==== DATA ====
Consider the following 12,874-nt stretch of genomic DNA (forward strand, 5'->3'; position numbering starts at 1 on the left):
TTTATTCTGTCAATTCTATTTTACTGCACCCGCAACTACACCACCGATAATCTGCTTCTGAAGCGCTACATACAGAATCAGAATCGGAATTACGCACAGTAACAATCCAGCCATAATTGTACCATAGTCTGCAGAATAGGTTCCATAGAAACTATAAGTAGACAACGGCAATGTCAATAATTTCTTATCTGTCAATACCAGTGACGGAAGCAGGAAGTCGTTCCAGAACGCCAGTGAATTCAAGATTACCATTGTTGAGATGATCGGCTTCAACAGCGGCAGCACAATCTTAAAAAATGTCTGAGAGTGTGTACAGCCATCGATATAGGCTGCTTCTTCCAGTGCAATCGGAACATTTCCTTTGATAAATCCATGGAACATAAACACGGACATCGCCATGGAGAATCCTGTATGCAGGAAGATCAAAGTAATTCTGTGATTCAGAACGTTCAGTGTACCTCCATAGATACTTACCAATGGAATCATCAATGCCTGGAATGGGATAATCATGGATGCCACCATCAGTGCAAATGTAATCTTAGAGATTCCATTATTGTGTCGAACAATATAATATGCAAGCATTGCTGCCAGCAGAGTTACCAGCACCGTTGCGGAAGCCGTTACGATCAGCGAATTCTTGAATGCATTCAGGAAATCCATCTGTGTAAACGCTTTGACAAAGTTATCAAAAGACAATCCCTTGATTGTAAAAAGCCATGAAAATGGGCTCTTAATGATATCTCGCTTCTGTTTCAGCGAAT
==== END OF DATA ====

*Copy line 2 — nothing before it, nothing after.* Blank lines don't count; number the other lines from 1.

TTTATTCTGTCAATTCTATTTTACTGCACCCGCAACTACACCACCGATAATCTGCTTCTGAAGCGCTACATACAGAATCAGAATCGGAATTACGCACAGTAACAATCCAGCCATAATTGTACCATAGTCTGCAGAATAGGTTCCATAGAAACTATAAGTAGACAACGGCAATGTCAATAATTTCTTATCTGTCAATACCAGTGACGGAAGCAGGAAGTCGTTCCAGAACGCCAGTGAATTCAAGATTACCATTGTTGAGATGATCGGCTTCAACAGCGGCAGCACAATCTTAAAAAATGTCTGAGAGTGTGTACAGCCATCGATATAGGCTGCTTCTTCCAGTGCAATCGGAACATTTCCTTTGATAAATCCATGGAACATAAACACGGACATCGCCATGGAGAATCCTGTATGCAGGAAGATCAAAGTAATTCTGTGATTCAGAACGTTCAGTGTACCTCCATAGATACTTACCAATGGAATCATCAATGCCTGGAATGGGATAATCATGGATGCCACCATCAGTGCAAATGTAATCTTAGAGATTCCATTATTGTGTCGAACAATATAATATGCAAGCATTGCTGCCAGCAGAGTTACCAGCACCGTTGCGGAAGCCGTTACGATCAGCGAATTCTTGAATGCATTCAGGAAATCCATCTGTGTAAACGCTTTGACAAAGTTATCAAAAGACAATCCCTTGATTGTAAAAAGCCATGAAAATGGGCTCTTAATGATATCTCGCTTCTGTTTCAGCGAAT